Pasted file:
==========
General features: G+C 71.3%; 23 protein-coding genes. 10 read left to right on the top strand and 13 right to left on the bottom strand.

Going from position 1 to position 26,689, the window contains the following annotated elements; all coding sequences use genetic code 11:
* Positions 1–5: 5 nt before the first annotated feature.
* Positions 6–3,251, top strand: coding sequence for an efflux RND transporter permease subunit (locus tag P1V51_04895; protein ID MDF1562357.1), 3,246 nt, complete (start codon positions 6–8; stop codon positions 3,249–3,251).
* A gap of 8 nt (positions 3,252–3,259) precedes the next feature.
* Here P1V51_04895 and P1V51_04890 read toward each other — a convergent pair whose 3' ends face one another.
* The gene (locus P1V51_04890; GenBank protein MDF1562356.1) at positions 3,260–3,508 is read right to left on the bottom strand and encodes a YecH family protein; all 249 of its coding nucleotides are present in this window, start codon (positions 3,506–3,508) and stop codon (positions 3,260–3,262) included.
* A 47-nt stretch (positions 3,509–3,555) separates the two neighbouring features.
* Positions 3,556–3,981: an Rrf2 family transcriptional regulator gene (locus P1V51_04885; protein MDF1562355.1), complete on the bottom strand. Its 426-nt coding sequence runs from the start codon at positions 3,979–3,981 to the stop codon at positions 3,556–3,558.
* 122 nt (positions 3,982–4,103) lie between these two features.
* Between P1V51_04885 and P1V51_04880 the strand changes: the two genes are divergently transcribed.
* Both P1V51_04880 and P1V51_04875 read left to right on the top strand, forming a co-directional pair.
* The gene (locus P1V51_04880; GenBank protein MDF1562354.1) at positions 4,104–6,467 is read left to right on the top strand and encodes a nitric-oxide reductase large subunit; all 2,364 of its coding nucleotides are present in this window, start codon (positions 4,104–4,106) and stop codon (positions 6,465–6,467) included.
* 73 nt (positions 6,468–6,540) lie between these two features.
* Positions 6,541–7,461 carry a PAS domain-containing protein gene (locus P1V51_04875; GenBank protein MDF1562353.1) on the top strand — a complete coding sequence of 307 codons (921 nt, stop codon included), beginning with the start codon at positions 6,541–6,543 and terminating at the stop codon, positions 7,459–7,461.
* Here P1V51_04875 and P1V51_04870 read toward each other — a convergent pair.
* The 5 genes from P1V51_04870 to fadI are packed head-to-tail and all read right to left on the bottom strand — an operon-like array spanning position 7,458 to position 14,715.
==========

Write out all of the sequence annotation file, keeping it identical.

General features: G+C 71.3%; 23 protein-coding genes. 10 read left to right on the top strand and 13 right to left on the bottom strand.

Going from position 1 to position 26,689, the window contains the following annotated elements; all coding sequences use genetic code 11:
* Positions 1–5: 5 nt before the first annotated feature.
* Positions 6–3,251, top strand: coding sequence for an efflux RND transporter permease subunit (locus tag P1V51_04895; protein ID MDF1562357.1), 3,246 nt, complete (start codon positions 6–8; stop codon positions 3,249–3,251).
* A gap of 8 nt (positions 3,252–3,259) precedes the next feature.
* Here P1V51_04895 and P1V51_04890 read toward each other — a convergent pair whose 3' ends face one another.
* The gene (locus P1V51_04890; GenBank protein MDF1562356.1) at positions 3,260–3,508 is read right to left on the bottom strand and encodes a YecH family protein; all 249 of its coding nucleotides are present in this window, start codon (positions 3,506–3,508) and stop codon (positions 3,260–3,262) included.
* A 47-nt stretch (positions 3,509–3,555) separates the two neighbouring features.
* Positions 3,556–3,981: an Rrf2 family transcriptional regulator gene (locus P1V51_04885; protein MDF1562355.1), complete on the bottom strand. Its 426-nt coding sequence runs from the start codon at positions 3,979–3,981 to the stop codon at positions 3,556–3,558.
* 122 nt (positions 3,982–4,103) lie between these two features.
* Between P1V51_04885 and P1V51_04880 the strand changes: the two genes are divergently transcribed.
* Both P1V51_04880 and P1V51_04875 read left to right on the top strand, forming a co-directional pair.
* The gene (locus P1V51_04880; GenBank protein MDF1562354.1) at positions 4,104–6,467 is read left to right on the top strand and encodes a nitric-oxide reductase large subunit; all 2,364 of its coding nucleotides are present in this window, start codon (positions 4,104–4,106) and stop codon (positions 6,465–6,467) included.
* 73 nt (positions 6,468–6,540) lie between these two features.
* Positions 6,541–7,461 carry a PAS domain-containing protein gene (locus P1V51_04875; GenBank protein MDF1562353.1) on the top strand — a complete coding sequence of 307 codons (921 nt, stop codon included), beginning with the start codon at positions 6,541–6,543 and terminating at the stop codon, positions 7,459–7,461.
* Here P1V51_04875 and P1V51_04870 read toward each other — a convergent pair.
* The 5 genes from P1V51_04870 to fadI are packed head-to-tail and all read right to left on the bottom strand — an operon-like array spanning position 7,458 to position 14,715.